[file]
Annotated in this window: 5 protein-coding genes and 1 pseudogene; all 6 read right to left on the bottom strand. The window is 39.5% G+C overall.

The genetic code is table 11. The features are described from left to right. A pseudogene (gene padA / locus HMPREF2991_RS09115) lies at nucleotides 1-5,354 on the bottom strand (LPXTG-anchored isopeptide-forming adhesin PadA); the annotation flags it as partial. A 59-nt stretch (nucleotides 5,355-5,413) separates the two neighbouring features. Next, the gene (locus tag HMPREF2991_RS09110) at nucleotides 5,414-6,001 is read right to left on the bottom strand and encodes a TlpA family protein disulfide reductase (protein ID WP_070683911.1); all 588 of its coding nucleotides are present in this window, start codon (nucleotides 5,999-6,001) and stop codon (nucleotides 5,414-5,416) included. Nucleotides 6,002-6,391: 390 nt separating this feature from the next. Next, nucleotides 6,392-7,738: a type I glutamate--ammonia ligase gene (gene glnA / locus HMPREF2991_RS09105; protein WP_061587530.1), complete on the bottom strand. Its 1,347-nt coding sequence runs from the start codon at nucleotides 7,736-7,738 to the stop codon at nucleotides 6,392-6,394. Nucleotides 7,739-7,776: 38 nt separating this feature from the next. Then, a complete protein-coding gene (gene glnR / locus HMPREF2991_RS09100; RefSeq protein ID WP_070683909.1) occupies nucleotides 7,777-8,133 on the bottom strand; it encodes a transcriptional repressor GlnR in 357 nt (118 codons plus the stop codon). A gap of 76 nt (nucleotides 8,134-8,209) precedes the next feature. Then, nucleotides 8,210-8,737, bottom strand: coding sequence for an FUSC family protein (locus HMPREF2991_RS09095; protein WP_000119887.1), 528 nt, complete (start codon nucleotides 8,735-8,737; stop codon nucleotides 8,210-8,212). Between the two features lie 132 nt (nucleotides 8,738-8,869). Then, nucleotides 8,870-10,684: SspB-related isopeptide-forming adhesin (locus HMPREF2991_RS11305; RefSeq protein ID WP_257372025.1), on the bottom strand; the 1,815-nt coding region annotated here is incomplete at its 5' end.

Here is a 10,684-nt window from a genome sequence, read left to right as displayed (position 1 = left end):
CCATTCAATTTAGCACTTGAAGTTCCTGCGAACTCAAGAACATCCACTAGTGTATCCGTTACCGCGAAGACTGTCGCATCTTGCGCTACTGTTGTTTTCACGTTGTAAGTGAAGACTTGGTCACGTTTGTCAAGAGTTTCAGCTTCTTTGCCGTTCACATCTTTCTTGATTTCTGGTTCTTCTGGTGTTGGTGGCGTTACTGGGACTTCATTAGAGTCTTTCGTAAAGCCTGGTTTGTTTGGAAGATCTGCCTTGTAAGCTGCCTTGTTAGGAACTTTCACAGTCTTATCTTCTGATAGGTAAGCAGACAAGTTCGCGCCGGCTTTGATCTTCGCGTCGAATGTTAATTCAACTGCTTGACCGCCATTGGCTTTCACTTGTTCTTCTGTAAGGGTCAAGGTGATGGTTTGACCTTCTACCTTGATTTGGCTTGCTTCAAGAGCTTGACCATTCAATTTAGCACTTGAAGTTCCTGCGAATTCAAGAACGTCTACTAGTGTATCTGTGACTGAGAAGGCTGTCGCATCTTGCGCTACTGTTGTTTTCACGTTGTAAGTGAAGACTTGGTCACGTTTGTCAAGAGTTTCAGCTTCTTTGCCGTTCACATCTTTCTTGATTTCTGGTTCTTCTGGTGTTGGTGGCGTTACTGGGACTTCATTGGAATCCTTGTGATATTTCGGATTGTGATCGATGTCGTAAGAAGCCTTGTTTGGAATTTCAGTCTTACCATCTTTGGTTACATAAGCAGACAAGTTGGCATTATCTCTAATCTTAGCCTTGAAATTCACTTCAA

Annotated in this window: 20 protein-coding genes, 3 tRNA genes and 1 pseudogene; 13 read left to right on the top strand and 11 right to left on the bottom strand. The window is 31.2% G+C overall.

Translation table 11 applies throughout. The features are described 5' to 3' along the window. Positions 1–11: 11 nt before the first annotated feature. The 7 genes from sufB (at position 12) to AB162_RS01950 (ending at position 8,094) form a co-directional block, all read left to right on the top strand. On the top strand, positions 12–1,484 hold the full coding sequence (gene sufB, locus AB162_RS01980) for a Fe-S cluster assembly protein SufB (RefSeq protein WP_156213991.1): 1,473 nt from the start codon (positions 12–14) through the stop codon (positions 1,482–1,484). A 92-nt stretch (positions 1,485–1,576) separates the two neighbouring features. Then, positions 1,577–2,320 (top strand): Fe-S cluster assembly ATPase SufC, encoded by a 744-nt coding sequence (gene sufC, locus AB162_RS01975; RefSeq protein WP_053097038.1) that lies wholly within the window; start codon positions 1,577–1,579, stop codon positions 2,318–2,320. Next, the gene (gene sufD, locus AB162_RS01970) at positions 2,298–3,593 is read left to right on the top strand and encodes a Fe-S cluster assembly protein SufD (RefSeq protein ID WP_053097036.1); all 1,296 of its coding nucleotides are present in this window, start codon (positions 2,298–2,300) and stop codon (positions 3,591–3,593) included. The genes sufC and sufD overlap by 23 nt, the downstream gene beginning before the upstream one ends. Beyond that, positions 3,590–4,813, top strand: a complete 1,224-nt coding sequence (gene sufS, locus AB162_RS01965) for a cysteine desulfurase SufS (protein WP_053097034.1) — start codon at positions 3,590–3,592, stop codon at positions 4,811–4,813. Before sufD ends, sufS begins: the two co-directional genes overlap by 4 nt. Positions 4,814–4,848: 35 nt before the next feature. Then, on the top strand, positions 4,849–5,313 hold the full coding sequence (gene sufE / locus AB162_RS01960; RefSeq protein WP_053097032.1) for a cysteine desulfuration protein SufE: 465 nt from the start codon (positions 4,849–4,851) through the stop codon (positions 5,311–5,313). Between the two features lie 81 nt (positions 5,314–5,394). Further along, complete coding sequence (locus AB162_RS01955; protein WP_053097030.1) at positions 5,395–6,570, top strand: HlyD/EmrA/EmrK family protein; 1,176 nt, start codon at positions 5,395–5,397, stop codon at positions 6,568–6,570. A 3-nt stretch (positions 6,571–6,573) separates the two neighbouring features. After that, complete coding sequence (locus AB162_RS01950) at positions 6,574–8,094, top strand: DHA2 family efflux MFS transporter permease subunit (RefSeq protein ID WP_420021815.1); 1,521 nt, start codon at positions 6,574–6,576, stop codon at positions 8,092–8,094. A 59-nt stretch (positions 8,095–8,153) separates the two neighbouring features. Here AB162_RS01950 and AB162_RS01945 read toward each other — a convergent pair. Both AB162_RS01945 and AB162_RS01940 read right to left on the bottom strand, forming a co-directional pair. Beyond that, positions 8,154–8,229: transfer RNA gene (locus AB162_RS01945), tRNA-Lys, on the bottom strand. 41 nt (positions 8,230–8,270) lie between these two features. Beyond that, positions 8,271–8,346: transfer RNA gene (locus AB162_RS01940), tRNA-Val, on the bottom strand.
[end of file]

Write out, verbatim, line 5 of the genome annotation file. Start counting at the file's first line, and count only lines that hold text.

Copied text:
Annotated in this window: 20 protein-coding genes, 3 tRNA genes and 1 pseudogene; 13 read left to right on the top strand and 11 right to left on the bottom strand. The window is 31.2% G+C overall.